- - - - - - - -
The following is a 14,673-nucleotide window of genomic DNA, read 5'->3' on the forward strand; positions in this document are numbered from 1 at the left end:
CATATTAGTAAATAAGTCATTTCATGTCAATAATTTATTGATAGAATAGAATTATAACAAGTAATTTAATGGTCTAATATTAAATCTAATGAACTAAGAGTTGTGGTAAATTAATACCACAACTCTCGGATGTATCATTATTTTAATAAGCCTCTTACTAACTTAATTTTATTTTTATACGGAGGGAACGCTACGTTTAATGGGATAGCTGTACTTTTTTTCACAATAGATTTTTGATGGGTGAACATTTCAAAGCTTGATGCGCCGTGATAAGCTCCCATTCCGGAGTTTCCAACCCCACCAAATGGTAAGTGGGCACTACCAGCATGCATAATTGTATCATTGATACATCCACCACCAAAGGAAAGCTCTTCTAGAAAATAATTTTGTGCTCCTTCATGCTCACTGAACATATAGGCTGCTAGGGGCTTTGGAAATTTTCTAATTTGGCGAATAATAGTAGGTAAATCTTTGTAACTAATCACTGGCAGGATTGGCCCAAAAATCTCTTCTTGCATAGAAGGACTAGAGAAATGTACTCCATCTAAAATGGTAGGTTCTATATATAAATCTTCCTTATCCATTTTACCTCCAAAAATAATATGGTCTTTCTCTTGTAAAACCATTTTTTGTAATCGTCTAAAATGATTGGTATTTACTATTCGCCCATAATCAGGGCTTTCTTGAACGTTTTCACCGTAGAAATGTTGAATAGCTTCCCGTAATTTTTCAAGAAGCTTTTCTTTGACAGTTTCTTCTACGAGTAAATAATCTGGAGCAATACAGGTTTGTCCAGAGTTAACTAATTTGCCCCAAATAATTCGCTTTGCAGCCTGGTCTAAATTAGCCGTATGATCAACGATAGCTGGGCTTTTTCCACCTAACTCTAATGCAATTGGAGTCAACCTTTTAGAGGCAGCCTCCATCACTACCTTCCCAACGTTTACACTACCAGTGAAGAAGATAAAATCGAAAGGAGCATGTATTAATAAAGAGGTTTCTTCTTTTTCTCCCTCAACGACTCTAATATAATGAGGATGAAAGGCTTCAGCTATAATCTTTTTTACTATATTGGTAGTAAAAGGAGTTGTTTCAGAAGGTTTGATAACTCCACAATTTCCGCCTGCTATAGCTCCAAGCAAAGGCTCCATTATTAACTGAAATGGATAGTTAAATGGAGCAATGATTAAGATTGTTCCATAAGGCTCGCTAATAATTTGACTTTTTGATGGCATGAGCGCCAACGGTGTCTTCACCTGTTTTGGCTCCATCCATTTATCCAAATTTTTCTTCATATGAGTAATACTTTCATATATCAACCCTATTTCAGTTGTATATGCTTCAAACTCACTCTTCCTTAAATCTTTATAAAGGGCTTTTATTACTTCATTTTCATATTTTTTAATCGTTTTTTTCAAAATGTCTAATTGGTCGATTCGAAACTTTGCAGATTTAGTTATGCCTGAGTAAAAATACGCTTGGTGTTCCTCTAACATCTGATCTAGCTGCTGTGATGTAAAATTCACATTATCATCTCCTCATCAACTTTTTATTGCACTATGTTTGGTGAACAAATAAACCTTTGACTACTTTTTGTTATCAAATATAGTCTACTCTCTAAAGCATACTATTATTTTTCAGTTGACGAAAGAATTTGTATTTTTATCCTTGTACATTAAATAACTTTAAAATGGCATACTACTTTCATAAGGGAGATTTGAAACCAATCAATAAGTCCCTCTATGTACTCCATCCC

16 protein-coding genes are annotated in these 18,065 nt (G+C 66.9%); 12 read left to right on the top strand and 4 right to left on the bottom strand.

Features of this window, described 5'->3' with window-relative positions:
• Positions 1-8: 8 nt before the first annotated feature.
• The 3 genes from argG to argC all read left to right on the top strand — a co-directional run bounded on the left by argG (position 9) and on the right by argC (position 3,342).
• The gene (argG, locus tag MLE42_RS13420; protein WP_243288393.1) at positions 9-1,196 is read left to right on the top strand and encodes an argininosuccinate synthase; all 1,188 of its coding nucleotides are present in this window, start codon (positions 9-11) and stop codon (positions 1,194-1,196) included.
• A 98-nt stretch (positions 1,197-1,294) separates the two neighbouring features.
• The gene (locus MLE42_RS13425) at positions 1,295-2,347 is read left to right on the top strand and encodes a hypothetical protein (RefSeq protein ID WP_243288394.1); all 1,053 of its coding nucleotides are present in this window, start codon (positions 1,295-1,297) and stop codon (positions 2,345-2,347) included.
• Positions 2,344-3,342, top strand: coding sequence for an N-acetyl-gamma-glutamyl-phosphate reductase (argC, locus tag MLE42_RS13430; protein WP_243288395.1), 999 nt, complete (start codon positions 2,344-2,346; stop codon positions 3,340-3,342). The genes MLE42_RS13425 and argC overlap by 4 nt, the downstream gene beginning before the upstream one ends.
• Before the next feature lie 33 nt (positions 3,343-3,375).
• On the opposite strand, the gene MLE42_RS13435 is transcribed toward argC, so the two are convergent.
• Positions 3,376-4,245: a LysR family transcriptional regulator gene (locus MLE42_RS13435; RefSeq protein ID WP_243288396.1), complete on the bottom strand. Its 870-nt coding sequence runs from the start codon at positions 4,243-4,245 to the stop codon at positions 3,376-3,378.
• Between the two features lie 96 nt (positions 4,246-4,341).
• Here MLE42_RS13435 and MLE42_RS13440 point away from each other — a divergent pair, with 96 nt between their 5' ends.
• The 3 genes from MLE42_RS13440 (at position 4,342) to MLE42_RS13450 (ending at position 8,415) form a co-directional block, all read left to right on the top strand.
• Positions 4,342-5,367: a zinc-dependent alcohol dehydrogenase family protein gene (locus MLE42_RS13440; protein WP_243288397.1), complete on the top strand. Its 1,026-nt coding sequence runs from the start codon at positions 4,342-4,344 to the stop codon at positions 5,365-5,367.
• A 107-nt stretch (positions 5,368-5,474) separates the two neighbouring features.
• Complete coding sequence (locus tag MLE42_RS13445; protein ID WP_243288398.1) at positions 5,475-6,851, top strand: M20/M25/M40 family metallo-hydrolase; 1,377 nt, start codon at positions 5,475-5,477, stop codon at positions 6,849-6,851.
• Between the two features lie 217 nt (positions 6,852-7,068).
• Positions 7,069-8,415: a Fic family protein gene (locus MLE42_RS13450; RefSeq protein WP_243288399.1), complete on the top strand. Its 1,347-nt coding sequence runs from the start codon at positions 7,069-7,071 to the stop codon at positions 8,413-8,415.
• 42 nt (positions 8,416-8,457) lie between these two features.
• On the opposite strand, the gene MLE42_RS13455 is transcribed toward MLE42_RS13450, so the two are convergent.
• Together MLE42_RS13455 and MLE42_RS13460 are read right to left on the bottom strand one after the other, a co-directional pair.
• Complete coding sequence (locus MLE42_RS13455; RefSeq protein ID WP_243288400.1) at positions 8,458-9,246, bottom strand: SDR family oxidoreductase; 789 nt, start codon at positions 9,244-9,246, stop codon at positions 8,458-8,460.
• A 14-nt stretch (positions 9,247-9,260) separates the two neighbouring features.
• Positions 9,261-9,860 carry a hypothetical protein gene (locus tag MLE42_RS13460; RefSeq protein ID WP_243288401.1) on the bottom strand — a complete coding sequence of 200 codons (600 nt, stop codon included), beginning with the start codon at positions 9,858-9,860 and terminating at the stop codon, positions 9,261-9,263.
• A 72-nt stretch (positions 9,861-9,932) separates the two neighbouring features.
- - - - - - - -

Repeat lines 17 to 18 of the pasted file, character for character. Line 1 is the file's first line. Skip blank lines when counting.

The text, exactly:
• Positions 4,342-5,367: a zinc-dependent alcohol dehydrogenase family protein gene (locus MLE42_RS13440; protein WP_243288397.1), complete on the top strand. Its 1,026-nt coding sequence runs from the start codon at positions 4,342-4,344 to the stop codon at positions 5,365-5,367.
• A 107-nt stretch (positions 5,368-5,474) separates the two neighbouring features.